So we thought it was important to make people understand that today we have a solution that could immediately be adopted by all the satellites that are going to be launched. So the idea was to say okay, if just put a post on Facebook there will be probably, I don’t know, like thousands of people that will read the post, but five minutes later it will be gone because you know, Facebook is very, very quick. If we write an article in a newspaper even that, like probably millions of people will be read it but still it will last one day. So why not put all together all the communication strategies and also using a crowdfunding campaign?

So with the crowdfunding campaign, we are really focusing on the crowd part of the crowdfunding. So if one person put one dollar in the campaign for sure he will follow the world mission up to the end, he will become part of our team, he will become a sort of sponsor who will tell about other people, friends about the mission, about the problem of space debris. And when everybody will be aware of the problems, there will be not only our company thinking about solutions. There will be other companies finding maybe even better solution than what we are proposing and working on the field and helping the satellite operators to find the best solution possible.

So this is our missions, we believe that the crowdfunding campaign could be a good instrument, together with many other communication tools, to promote this message. On top of that whatever we are able to raise, we will use to keep the experiments that we have going so to further develop the technology that can help like the disaster monitoring. So it’s not compulsory, we don’t really plan to reach the threshold or to make money out of it, because our mission alone cost about a million, actually a little bit more in dollars. So this is a very negligible amount. But still whatever we are able to raise we will make good use of that.

HH: Well that’s all the questions I have. Anything you’d like to add?

Rossettini: Let’s say I would like to stress the fact that space is important, not just because of the orbital work in the space domain, but because in the future we will see say a great use of this new natural resource. In the last decade we sent into space 800 satellites and in the next decades we are going to send 23,000 new satellites, so a huge amount of satellites. and if we don’t start doing business in space in a more sustainable way the risk is that everybody will suffer from that, not only the space business, but also the Earth business.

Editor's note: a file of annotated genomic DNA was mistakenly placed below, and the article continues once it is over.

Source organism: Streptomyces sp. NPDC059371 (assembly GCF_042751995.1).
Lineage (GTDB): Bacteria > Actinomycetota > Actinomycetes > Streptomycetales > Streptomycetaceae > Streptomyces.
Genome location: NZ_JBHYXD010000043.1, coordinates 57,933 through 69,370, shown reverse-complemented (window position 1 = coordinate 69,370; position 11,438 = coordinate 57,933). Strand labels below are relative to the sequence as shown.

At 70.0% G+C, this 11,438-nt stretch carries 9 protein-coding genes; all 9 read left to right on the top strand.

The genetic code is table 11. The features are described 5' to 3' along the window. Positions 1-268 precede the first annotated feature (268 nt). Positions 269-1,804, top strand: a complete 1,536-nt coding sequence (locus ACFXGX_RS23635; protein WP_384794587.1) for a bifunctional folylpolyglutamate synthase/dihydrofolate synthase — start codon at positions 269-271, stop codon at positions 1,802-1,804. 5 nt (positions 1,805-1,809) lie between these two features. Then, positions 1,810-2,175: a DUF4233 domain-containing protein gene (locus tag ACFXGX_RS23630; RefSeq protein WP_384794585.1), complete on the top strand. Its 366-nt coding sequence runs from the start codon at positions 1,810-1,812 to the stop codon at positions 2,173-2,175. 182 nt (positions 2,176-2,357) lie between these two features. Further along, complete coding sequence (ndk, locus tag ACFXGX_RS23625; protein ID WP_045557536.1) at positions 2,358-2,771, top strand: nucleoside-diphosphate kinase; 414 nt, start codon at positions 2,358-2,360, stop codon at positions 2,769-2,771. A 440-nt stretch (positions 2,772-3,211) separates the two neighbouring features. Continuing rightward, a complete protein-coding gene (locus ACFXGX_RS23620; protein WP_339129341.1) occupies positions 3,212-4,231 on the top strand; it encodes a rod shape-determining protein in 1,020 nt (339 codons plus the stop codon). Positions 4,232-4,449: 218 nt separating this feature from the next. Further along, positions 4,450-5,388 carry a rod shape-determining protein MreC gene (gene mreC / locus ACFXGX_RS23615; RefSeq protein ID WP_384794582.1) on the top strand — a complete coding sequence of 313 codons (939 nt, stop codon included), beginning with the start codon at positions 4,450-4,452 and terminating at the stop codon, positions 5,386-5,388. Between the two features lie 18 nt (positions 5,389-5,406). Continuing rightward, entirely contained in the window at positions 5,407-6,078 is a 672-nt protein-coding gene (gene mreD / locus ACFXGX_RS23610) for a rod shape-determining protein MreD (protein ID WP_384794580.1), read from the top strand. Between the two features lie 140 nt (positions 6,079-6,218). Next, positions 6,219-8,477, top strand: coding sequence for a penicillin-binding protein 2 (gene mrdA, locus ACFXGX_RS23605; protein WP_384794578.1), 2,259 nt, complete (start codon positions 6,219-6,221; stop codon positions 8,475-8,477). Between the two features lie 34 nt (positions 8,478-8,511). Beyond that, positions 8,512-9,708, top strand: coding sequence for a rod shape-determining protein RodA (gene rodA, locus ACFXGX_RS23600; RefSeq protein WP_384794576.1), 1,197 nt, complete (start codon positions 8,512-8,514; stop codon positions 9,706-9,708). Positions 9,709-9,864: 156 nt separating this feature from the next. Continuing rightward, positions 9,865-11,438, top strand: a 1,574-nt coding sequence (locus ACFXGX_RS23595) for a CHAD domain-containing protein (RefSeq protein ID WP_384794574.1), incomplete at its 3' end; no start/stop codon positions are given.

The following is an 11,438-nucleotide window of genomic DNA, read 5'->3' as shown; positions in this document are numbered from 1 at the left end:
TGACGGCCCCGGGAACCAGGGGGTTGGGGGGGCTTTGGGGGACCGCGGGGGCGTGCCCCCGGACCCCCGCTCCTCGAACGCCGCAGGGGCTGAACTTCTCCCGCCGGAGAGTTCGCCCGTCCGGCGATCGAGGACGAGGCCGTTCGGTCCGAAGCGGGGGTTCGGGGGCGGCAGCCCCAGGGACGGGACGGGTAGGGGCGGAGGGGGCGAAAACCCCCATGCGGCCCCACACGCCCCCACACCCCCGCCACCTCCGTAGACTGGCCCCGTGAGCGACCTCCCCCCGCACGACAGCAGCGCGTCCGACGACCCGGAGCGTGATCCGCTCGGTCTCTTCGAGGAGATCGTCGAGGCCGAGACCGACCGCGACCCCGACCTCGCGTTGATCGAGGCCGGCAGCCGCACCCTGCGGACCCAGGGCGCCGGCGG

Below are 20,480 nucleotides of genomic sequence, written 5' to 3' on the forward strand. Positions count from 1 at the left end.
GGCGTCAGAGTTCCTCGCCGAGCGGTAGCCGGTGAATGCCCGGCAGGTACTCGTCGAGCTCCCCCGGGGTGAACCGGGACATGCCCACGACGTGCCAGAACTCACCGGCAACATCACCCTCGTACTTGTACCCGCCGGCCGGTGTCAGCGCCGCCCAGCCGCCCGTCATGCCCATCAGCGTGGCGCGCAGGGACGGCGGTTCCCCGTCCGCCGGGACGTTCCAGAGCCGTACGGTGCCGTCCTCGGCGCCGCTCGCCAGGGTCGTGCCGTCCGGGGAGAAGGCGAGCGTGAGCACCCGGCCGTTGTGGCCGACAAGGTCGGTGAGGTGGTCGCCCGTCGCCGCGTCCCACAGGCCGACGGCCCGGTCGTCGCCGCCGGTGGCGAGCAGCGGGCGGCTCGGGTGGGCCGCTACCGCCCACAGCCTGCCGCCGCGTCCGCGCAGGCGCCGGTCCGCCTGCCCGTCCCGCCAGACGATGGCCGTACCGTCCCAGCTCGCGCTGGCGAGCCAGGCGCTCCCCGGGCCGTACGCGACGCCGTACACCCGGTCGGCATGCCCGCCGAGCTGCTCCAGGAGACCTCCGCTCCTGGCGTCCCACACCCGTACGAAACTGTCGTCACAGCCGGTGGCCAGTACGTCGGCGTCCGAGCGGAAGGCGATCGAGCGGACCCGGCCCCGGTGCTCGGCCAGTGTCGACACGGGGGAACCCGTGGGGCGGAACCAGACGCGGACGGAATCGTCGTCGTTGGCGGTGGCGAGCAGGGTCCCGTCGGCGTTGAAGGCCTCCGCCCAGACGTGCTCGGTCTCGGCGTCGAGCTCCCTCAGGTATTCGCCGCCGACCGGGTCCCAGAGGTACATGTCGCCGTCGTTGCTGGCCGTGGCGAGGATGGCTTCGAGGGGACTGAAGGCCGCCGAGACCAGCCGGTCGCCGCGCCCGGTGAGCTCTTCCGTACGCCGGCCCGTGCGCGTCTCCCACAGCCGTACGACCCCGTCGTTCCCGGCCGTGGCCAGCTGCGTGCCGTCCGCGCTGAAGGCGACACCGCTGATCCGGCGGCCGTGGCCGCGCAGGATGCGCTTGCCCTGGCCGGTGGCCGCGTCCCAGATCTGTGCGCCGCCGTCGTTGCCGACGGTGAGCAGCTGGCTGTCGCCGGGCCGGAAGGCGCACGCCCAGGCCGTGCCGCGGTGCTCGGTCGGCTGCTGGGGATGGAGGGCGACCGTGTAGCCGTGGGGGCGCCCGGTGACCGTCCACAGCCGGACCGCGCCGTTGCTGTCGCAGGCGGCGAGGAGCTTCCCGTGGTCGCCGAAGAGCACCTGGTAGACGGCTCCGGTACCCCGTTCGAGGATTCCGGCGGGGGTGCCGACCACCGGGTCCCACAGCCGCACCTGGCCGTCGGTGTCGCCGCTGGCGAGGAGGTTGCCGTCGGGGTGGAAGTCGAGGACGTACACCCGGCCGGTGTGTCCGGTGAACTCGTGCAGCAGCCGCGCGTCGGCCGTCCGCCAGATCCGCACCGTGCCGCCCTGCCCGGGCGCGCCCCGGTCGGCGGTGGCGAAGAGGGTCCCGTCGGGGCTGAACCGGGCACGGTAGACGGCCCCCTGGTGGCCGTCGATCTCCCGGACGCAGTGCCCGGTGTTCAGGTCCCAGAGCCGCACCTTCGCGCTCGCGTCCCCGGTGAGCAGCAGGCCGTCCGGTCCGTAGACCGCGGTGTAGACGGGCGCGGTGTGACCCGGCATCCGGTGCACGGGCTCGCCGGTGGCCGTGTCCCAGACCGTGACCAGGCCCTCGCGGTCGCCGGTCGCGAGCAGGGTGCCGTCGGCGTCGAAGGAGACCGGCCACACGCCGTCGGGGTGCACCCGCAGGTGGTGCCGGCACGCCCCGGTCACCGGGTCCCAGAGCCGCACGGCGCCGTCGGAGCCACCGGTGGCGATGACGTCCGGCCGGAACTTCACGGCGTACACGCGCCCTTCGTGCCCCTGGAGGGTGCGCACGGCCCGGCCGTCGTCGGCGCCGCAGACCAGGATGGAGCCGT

The last comment is, it’s not related to space, it’s a general point. Most people think that becoming sustainable means spending money, that decreasing the pollution or avoiding the emissions of toxic gases in the atmosphere it’s costly and it’s actually cutting away the competitive advantages of the company, and I strongly believe that this is wrong. Actually if one company, one private person plans in advance his actions towards sustainability it will have competitive advantages on that.

So when we design our system, not only this, not only the decommissioning system, but all the products that we design, we take into consideration what will happen in the future, what will be, are we going to create problems in the future? If the answer is no, then we realize it. There are some materials that we know that in the future could create some issues and probably they will be abandoned, they will be banned by regulations. You cannot use it anymore. So if I plan in advance to become sustainable in these terms I will not face any issue, I will keep selling my products and actually I will gain market share.

The companies that are sticking to the old business they will face a situation where sooner or later someone will knock at their door and say “You cannot do this anymore.” We know from the history it happens several times. And for those companies, it’s likely that they will go bankrupt or they will have to spend money to fix all the technology, the products and the plants that they already have. So this is just an example, today it’s really possible to take advantage of a good way of becoming sustainable in business, not spending money but saving money. And this is a great competitive advantage in every type of business, not only in space.

HH: Awesome. Well thanks for joining us today.

Rossettini: Thank you very much. My pleasure.

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About Heidi Hecht

Heidi Hecht is a space geek, freelance content writer and owner of the Nothing in Particular Blog. She is also a published author with a new book, "Blockchain Space: How And Why Cryptocurrencies Fit Into The Space Age", now available on Amazon and Google Play.